In the early 2000s North Carolina increased the state sales tax rate by one-half percent and added a top income tax bracket of 7.75% on married household income above $200,000. The amount of money raised through these tax increases was equivalent to 3.5% of total state revenue at the time. Aiming for a similar target today would mean raising taxes by more than $600 million.

In neither the ‘90s nor the ‘00s did raising taxes hurt the state’s economic recovery. Rather, doing so allowed North Carolina to achieve several short- and long-term policy objectives. The state was able to maintain some of the public investments it had made toward improving education levels, improving public safety, providing low-income children, elderly and disabled residents with access to quality health care, and making the environment cleaner.

In addition, the state was able to stabilize demand in the economy by not shrinking its spending at the same rate as the private sector. This effect was particularly true of the state’s choice in the early ‘90s and early ‘00s to raise income taxes on higher-income earners, and it was true as well of the move in the early ‘90s to temporarily ask profitable corporations to increase their tax contribution.

Conclusion
As North Carolina’s largest employer and by far its greatest investor in education, health care, and the well-being of low-income families, spending by the state government has a tremendous impact on the state’s economy. While some spending reductions will certainly be necessary to balance the budget, cutting spending by $3 billion will put tens of thousands of public-sector and private-sector employees out of work, will negate federal economic recovery efforts, and will prolong the current recession in North Carolina. Lawmakers should heed the lessons of the past, the approach taken by other states, and the economic research and include a well-crafted revenue package as part of the solution to the current fiscal crisis.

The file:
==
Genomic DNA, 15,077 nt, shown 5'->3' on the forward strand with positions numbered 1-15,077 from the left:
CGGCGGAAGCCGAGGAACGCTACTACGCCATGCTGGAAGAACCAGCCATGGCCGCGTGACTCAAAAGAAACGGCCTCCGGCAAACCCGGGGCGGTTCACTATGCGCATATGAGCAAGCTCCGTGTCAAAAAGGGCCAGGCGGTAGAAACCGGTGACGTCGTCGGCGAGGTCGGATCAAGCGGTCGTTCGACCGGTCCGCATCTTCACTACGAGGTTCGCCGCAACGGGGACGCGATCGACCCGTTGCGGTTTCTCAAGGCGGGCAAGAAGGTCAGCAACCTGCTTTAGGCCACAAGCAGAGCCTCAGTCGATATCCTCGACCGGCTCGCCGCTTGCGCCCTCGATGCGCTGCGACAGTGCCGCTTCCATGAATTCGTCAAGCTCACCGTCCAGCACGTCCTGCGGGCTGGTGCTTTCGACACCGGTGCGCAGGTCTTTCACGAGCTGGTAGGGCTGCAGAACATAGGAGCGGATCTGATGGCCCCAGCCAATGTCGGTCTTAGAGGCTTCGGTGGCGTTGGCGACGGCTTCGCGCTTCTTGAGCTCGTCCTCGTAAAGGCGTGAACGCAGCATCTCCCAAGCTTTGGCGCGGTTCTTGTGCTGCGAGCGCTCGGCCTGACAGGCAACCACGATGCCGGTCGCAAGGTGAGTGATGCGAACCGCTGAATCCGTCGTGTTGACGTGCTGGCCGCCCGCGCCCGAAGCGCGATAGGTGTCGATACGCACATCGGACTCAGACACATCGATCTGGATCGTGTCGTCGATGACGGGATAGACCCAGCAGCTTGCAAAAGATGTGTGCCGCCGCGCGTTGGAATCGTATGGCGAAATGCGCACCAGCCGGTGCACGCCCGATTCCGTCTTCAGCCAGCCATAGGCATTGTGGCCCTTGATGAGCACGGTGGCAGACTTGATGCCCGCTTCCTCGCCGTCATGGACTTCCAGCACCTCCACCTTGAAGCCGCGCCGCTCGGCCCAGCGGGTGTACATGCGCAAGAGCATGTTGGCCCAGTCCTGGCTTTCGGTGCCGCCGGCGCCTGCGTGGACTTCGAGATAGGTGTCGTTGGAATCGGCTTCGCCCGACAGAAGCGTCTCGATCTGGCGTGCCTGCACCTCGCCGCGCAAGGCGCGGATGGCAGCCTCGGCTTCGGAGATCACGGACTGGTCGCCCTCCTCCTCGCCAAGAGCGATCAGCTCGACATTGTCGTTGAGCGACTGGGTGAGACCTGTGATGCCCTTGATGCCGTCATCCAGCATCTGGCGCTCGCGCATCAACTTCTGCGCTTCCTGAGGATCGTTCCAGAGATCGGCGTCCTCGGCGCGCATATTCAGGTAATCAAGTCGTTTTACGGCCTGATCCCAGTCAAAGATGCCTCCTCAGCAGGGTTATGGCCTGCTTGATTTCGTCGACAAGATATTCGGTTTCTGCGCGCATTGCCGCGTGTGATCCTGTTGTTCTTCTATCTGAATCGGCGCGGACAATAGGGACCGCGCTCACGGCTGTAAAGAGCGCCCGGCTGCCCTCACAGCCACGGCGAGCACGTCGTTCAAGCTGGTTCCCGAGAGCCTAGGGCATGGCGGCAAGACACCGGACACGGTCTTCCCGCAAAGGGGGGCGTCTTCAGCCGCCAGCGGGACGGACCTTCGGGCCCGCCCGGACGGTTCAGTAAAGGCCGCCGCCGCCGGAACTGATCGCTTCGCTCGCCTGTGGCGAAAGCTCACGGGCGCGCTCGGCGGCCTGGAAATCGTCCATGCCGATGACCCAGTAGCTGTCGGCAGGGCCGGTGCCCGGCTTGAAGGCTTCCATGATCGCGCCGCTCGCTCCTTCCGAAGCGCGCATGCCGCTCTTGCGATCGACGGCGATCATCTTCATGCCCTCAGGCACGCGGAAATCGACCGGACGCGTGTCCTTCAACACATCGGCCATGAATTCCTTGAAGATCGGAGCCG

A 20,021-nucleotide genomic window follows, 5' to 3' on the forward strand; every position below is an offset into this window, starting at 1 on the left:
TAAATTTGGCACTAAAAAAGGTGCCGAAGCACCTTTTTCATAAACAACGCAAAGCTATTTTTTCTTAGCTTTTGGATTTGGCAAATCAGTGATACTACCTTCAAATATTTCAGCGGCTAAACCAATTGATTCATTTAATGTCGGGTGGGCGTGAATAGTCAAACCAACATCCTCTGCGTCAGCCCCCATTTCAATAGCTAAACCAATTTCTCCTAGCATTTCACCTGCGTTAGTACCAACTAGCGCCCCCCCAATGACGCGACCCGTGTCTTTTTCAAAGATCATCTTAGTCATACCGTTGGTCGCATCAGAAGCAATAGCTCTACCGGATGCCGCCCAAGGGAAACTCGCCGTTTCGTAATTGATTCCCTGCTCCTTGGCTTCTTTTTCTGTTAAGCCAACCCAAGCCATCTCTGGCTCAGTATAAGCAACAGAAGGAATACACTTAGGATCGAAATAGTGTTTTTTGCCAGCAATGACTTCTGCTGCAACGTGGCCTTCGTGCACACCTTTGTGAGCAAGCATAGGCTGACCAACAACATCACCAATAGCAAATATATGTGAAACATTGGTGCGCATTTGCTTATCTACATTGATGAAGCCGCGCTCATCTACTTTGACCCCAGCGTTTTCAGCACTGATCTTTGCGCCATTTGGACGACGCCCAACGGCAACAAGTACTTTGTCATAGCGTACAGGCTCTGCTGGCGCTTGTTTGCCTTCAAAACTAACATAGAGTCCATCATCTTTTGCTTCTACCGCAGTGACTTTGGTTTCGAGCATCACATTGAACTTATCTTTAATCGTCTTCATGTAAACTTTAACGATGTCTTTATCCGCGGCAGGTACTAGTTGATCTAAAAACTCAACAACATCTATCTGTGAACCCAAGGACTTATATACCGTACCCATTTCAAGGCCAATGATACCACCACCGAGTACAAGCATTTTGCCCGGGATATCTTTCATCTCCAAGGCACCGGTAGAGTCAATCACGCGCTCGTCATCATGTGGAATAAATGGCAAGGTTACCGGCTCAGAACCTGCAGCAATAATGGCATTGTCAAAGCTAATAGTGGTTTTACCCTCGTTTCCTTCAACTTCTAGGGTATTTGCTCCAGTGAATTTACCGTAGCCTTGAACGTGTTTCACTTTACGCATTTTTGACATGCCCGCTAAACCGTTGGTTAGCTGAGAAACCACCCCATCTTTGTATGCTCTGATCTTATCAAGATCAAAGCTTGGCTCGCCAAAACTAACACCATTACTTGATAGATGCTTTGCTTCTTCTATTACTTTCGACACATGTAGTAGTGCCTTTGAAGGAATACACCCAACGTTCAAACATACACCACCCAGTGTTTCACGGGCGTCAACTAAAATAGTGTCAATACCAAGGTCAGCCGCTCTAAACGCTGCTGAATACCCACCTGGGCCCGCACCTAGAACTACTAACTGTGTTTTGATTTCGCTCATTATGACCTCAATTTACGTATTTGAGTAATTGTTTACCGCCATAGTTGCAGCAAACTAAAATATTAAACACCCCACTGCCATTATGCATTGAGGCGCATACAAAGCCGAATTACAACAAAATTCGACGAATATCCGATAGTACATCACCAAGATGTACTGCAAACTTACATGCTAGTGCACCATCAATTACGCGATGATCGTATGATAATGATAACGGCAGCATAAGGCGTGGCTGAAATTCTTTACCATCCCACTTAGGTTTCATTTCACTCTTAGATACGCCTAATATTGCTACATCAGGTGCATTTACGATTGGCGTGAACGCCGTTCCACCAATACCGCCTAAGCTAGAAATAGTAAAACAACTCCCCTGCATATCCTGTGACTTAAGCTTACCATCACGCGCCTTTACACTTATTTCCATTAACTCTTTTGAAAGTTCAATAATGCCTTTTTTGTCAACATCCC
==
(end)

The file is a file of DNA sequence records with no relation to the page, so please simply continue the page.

[i] Lav, Iris and McNichol, Liz, “State Budget Troubles Worsen,” Center on Budget and Policy Priorities, May 18, 2009.

[ii] Ibid.

[iii] White, Nicola M., “State Budgets May Be Worse Off Than Reported, NTA Panelists Say,” taxanalysts, May 26, 2009.

[iv] Johnson, Nicholas,  Andrew Nicholas and Steven Pennington, “Tax Measures Help Balance State Budgets: A Common and Reasonable Response to Shortfalls,” Center on Budget and Policy Priorities, May 18, 2009.

[v] Lav, Iris and Liz McNichol, “State Budget Troubles Worsen,” Center on Budget and Policy Priorities, May 18, 2009.

[vi] Baker, Dean and Riva Deutsch, “The State and Local Drag on the Stimulus,” Center for Economic Policy Research, May 2009.

[vii] “Estimated Macroeconomic Impacts of the American Recovery and Reinvestment Act of 2009,” Congressional Budget Office, March 2009.

[viii] Orzag, Peter and Joseph Stiglitz, “Budget Cuts Vs. Tax Increases at the State Level: Is One More Counterproductive than the other during a recession?” November 6,2001.